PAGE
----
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Earlier this year, Southern Queensland and Northern New South Wales in Australia received more than a year's worth of rainfall in a week. One town, Gympie had its highest flood in over a century with over 1,000 properties completely submerged in water.  The Insurance Council has reported that the actual claims costs from 197,000 claims across both states is estimated to have cost $3.35 billion in insured losses. It is a devastating time for these communities and unfortunately we're dealing with this natural disaster as we always have. Little to no government support and like for like building replacements which are costly, unsafe and ineffective for changing weather patterns.  So what else can we do?  Well I'm delighted to invite Brett Mckenzie, CEO of Sustainable back to the podcast with a very insightful look into what it takes to build and rebuild for resilience.  Brett and his team are renowned for building with nature rather than against using a 25-year lifecycle model. Sustainable constructed a property during the 2020 pandemic called the "Hidden Gem" in Fingal Head, whose tailored build survived four floods. It stands as an example of what's possible but Brett delves a little deeper today into the opportunity for a restructure of local government, incentives for rebuilding for the future and redesigning and moving entire communities from disaster prone areas - it's certainly possible.   I hope you find value in today's episode.  Brett and I spoke last year on Building Sustainable Communities. You can listen to that episode here. You can also visit Sustainble's website or connect with Brett on LinkedIn to learn more about their work.
In 2009, a documentary called The Cove was released to expose the not so secret annual capture and slaughter of dolphins in Taiji, Japan. Today, 13 years on, animal activist groups continue to fight to close The Cove and its hellish hunt practice including Hannah Tait, CEO of Action for Dolphins who joins me on the podcast today. Hannah and I discuss the controversial drive hunt method of dolphins that sees them cruelly slaughtered in what is excused as cultural tradition. For the dolphins that do survive after the traumatic event, they will find themselves separated from their families and transported to marine parks across the globe - alone, confined and subject to entertaining humans daily until their death.  Sound horrific? It is...and while animal welfare is discussed today along with what actually happens over on the shores of Taiji, Hannah also reveals all of the incredible activism in progress to stop the hunt and how we can help.  Dolphins live rich, social lives in the wild - let’s keep them there.  To learn more about Action for Dolphins please visit their website here and you can also sign the petition You can watch The Cove documentary on Stan in Australia or see other platforms for streaming in your country.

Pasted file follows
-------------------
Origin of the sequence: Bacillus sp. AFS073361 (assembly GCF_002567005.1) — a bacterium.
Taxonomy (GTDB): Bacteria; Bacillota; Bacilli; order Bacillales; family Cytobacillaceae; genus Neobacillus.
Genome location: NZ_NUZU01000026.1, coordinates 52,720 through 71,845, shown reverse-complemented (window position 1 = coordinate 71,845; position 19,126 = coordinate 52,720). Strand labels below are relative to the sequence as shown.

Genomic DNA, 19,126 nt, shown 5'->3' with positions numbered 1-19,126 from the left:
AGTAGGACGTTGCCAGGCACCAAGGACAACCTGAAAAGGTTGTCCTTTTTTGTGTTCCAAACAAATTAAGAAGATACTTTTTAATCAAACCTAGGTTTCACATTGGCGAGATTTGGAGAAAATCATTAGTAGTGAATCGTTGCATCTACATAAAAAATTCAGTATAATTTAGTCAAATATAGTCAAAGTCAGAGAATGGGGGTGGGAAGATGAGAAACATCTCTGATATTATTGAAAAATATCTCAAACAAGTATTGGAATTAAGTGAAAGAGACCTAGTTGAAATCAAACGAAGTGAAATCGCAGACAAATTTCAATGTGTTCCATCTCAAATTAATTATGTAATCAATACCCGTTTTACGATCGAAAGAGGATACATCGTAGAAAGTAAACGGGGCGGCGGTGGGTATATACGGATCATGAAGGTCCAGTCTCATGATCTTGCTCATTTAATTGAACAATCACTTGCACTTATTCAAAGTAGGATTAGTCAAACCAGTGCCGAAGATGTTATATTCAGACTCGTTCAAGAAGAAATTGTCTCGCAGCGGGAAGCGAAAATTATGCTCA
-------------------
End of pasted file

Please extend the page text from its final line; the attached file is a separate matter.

As the destruction of natural resources and the carbon emissions generated from the fossil fuel industry continue to accelerate climate change, we are all at risk of losing our lives and our land with our indigenous and frontline communities at the most vulnerable. Air pollution, temperature and sea level rise are wreaking havoc globally and in Australia, we unfortunately are moving at a poor pace to renewable energy despite being a country rich in natural resources to do so. Today, my guest Jacynta Fa'amau is a Samoan Artivist based in Melbourne, Australia and is the Pacific Region Campaign Specialist with She had been a part of the Pacific Climate Warriors network since the 2014 Canoe Blockade in Newcastle, NSW. In 2018 she joined the 350 Australia team as the National Organiser and Lead Trainer, and served as a member of the Council of Elders for the Pacific Climate Warriors Diaspora region. Jacynta and I delve into the damaging industry that is fossil fuels and the sometimes-frustrating inaction of those accountable but also find refuge in the communities and countries who are responding to the fight with inspiring projects of climate resilience and ethical energy solutions. Jacynta also reminds us of the power of storytelling in the fight against climate change and it’s never been so critical. I hope you enjoy and find value in today’s episode. You can learn more at Other useful sources Jacynta mentions are Marketforces and you can read about the Pacific’s Tokelau Nation that that runs 100% on renewable energy.